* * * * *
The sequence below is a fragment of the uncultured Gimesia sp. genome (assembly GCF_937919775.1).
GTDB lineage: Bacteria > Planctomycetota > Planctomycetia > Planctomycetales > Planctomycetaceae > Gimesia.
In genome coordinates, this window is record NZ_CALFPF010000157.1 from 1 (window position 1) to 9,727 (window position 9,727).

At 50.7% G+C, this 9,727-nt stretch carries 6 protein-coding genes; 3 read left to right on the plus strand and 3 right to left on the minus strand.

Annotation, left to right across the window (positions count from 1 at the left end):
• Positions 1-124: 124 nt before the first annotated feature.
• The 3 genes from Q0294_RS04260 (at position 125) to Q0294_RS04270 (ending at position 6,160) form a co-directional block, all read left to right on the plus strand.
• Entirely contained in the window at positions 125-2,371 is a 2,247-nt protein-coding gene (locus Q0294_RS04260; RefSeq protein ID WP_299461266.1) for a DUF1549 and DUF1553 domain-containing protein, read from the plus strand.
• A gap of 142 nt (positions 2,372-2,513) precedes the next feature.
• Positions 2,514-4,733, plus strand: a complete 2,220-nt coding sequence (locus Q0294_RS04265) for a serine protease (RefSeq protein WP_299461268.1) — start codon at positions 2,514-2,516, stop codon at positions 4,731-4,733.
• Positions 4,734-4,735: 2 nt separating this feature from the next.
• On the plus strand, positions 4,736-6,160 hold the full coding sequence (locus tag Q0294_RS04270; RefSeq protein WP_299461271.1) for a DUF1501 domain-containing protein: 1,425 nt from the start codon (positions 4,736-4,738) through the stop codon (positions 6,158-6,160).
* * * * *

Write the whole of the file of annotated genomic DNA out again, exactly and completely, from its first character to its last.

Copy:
The sequence below is a fragment of the uncultured Gimesia sp. genome (assembly GCF_937919775.1).
GTDB lineage: Bacteria > Planctomycetota > Planctomycetia > Planctomycetales > Planctomycetaceae > Gimesia.
In genome coordinates, this window is record NZ_CALFPF010000157.1 from 1 (window position 1) to 9,727 (window position 9,727).

At 50.7% G+C, this 9,727-nt stretch carries 6 protein-coding genes; 3 read left to right on the plus strand and 3 right to left on the minus strand.

Annotation, left to right across the window (positions count from 1 at the left end):
• Positions 1-124: 124 nt before the first annotated feature.
• The 3 genes from Q0294_RS04260 (at position 125) to Q0294_RS04270 (ending at position 6,160) form a co-directional block, all read left to right on the plus strand.
• Entirely contained in the window at positions 125-2,371 is a 2,247-nt protein-coding gene (locus Q0294_RS04260; RefSeq protein ID WP_299461266.1) for a DUF1549 and DUF1553 domain-containing protein, read from the plus strand.
• A gap of 142 nt (positions 2,372-2,513) precedes the next feature.
• Positions 2,514-4,733, plus strand: a complete 2,220-nt coding sequence (locus Q0294_RS04265) for a serine protease (RefSeq protein WP_299461268.1) — start codon at positions 2,514-2,516, stop codon at positions 4,731-4,733.
• Positions 4,734-4,735: 2 nt separating this feature from the next.
• On the plus strand, positions 4,736-6,160 hold the full coding sequence (locus tag Q0294_RS04270; RefSeq protein WP_299461271.1) for a DUF1501 domain-containing protein: 1,425 nt from the start codon (positions 4,736-4,738) through the stop codon (positions 6,158-6,160).